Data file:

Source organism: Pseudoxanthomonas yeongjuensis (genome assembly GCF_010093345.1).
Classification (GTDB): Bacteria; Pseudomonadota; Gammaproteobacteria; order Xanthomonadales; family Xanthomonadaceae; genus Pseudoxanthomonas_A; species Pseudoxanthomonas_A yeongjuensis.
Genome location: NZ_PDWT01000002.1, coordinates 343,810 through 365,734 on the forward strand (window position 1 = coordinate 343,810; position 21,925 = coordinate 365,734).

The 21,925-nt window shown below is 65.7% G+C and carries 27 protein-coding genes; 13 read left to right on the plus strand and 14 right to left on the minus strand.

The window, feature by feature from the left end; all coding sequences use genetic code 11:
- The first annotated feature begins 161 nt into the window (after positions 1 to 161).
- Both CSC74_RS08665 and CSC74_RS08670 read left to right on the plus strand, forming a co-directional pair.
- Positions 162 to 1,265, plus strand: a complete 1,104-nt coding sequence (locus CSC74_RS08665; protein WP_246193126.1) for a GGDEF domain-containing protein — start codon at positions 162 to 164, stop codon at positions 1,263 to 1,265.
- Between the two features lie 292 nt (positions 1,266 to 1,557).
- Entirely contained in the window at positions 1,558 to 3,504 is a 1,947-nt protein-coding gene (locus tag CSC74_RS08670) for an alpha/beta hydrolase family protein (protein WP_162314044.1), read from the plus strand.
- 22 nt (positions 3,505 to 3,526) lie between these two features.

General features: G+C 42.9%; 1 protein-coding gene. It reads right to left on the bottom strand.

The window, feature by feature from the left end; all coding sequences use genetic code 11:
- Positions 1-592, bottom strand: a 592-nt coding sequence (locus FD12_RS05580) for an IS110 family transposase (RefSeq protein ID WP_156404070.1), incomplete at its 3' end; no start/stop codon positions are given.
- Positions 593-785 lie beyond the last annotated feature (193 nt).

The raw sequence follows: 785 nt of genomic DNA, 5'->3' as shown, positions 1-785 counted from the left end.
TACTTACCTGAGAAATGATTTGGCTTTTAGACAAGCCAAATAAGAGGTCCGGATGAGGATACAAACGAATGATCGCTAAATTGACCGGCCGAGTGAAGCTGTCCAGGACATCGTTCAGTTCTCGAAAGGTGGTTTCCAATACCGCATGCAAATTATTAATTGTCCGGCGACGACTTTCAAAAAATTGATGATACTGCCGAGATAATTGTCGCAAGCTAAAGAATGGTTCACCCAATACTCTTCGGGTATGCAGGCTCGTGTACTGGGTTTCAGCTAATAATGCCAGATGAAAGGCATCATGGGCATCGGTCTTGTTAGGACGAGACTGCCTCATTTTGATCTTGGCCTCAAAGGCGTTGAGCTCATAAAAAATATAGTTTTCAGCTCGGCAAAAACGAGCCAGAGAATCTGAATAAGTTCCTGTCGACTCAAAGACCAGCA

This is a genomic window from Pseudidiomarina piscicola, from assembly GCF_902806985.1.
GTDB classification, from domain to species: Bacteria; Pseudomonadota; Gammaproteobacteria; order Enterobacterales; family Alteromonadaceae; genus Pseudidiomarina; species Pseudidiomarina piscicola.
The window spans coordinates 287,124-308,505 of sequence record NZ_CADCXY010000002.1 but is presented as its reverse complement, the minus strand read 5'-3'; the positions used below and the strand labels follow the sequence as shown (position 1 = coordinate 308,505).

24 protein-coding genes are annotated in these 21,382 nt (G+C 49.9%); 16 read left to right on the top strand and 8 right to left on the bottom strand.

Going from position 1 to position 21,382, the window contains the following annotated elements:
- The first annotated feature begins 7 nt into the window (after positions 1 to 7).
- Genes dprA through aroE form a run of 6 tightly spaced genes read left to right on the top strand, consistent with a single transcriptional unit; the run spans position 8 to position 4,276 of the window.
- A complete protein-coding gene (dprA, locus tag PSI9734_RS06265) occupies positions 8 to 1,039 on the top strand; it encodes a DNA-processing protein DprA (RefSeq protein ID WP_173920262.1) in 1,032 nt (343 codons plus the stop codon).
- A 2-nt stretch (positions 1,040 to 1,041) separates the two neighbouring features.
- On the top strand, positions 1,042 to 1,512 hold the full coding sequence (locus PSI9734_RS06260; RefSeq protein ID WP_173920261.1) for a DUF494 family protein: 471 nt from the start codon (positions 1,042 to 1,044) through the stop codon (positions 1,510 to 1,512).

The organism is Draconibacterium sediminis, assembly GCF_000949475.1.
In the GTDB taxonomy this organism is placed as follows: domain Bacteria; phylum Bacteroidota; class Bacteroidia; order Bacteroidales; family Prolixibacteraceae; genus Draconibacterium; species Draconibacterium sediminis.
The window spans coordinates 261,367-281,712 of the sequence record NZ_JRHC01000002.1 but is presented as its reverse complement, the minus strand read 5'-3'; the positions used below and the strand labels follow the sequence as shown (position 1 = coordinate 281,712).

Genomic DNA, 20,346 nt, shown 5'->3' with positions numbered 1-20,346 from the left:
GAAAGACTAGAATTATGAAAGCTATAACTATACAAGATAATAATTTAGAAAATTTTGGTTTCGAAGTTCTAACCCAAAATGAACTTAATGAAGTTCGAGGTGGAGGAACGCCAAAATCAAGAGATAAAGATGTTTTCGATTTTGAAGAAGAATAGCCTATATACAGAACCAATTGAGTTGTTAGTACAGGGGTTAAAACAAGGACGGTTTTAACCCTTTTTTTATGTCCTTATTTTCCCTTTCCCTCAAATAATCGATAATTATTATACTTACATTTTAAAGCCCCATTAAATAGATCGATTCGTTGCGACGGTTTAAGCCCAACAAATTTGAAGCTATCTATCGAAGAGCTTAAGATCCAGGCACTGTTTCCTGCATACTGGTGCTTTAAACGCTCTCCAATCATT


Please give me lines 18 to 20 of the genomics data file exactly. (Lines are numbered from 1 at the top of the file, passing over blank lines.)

This is a genomic window from Pseudidiomarina piscicola, from assembly GCF_902806985.1.
GTDB classification, from domain to species: Bacteria; Pseudomonadota; Gammaproteobacteria; order Enterobacterales; family Alteromonadaceae; genus Pseudidiomarina; species Pseudidiomarina piscicola.
The window spans coordinates 287,124-308,505 of sequence record NZ_CADCXY010000002.1 but is presented as its reverse complement, the minus strand read 5'-3'; the positions used below and the strand labels follow the sequence as shown (position 1 = coordinate 308,505).